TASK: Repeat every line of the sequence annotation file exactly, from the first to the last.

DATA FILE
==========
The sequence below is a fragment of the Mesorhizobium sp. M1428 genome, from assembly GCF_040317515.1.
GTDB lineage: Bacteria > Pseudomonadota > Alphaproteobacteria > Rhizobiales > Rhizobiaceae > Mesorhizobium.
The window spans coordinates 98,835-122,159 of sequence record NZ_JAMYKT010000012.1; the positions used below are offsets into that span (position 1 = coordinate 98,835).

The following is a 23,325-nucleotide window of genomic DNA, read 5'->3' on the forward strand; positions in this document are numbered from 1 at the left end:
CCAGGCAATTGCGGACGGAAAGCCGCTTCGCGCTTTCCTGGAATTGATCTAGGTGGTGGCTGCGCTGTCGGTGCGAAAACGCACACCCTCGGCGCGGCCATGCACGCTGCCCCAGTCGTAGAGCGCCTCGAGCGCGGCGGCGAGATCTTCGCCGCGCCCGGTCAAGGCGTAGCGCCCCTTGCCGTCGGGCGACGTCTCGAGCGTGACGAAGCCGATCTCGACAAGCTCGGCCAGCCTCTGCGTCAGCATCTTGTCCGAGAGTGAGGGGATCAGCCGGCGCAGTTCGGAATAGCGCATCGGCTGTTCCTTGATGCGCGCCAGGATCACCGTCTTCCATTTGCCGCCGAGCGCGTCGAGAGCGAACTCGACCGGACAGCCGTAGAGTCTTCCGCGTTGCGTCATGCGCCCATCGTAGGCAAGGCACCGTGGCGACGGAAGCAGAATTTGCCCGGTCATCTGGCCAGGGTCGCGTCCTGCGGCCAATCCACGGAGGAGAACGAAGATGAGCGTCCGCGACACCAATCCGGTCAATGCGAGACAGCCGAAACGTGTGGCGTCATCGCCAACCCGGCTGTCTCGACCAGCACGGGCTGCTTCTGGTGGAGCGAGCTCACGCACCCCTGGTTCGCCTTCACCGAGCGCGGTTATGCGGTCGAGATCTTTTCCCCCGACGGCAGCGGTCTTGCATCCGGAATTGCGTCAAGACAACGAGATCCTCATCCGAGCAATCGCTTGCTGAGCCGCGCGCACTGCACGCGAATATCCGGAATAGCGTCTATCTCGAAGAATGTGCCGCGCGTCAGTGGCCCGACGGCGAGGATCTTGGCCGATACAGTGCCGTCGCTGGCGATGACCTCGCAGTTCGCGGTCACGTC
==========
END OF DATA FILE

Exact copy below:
The sequence below is a fragment of the Mesorhizobium sp. M1428 genome, from assembly GCF_040317515.1.
GTDB lineage: Bacteria > Pseudomonadota > Alphaproteobacteria > Rhizobiales > Rhizobiaceae > Mesorhizobium.
The window spans coordinates 98,835-122,159 of sequence record NZ_JAMYKT010000012.1; the positions used below are offsets into that span (position 1 = coordinate 98,835).

The following is a 23,325-nucleotide window of genomic DNA, read 5'->3' on the forward strand; positions in this document are numbered from 1 at the left end:
CCAGGCAATTGCGGACGGAAAGCCGCTTCGCGCTTTCCTGGAATTGATCTAGGTGGTGGCTGCGCTGTCGGTGCGAAAACGCACACCCTCGGCGCGGCCATGCACGCTGCCCCAGTCGTAGAGCGCCTCGAGCGCGGCGGCGAGATCTTCGCCGCGCCCGGTCAAGGCGTAGCGCCCCTTGCCGTCGGGCGACGTCTCGAGCGTGACGAAGCCGATCTCGACAAGCTCGGCCAGCCTCTGCGTCAGCATCTTGTCCGAGAGTGAGGGGATCAGCCGGCGCAGTTCGGAATAGCGCATCGGCTGTTCCTTGATGCGCGCCAGGATCACCGTCTTCCATTTGCCGCCGAGCGCGTCGAGAGCGAACTCGACCGGACAGCCGTAGAGTCTTCCGCGTTGCGTCATGCGCCCATCGTAGGCAAGGCACCGTGGCGACGGAAGCAGAATTTGCCCGGTCATCTGGCCAGGGTCGCGTCCTGCGGCCAATCCACGGAGGAGAACGAAGATGAGCGTCCGCGACACCAATCCGGTCAATGCGAGACAGCCGAAACGTGTGGCGTCATCGCCAACCCGGCTGTCTCGACCAGCACGGGCTGCTTCTGGTGGAGCGAGCTCACGCACCCCTGGTTCGCCTTCACCGAGCGCGGTTATGCGGTCGAGATCTTTTCCCCCGACGGCAGCGGTCTTGCATCCGGAATTGCGTCAAGACAACGAGATCCTCATCCGAGCAATCGCTTGCTGAGCCGCGCGCACTGCACGCGAATATCCGGAATAGCGTCTATCTCGAAGAATGTGCCGCGCGTCAGTGGCCCGACGGCGAGGATCTTGGCCGATACAGTGCCGTCGCTGGCGATGACCTCGCAGTTCGCGGTCACGTC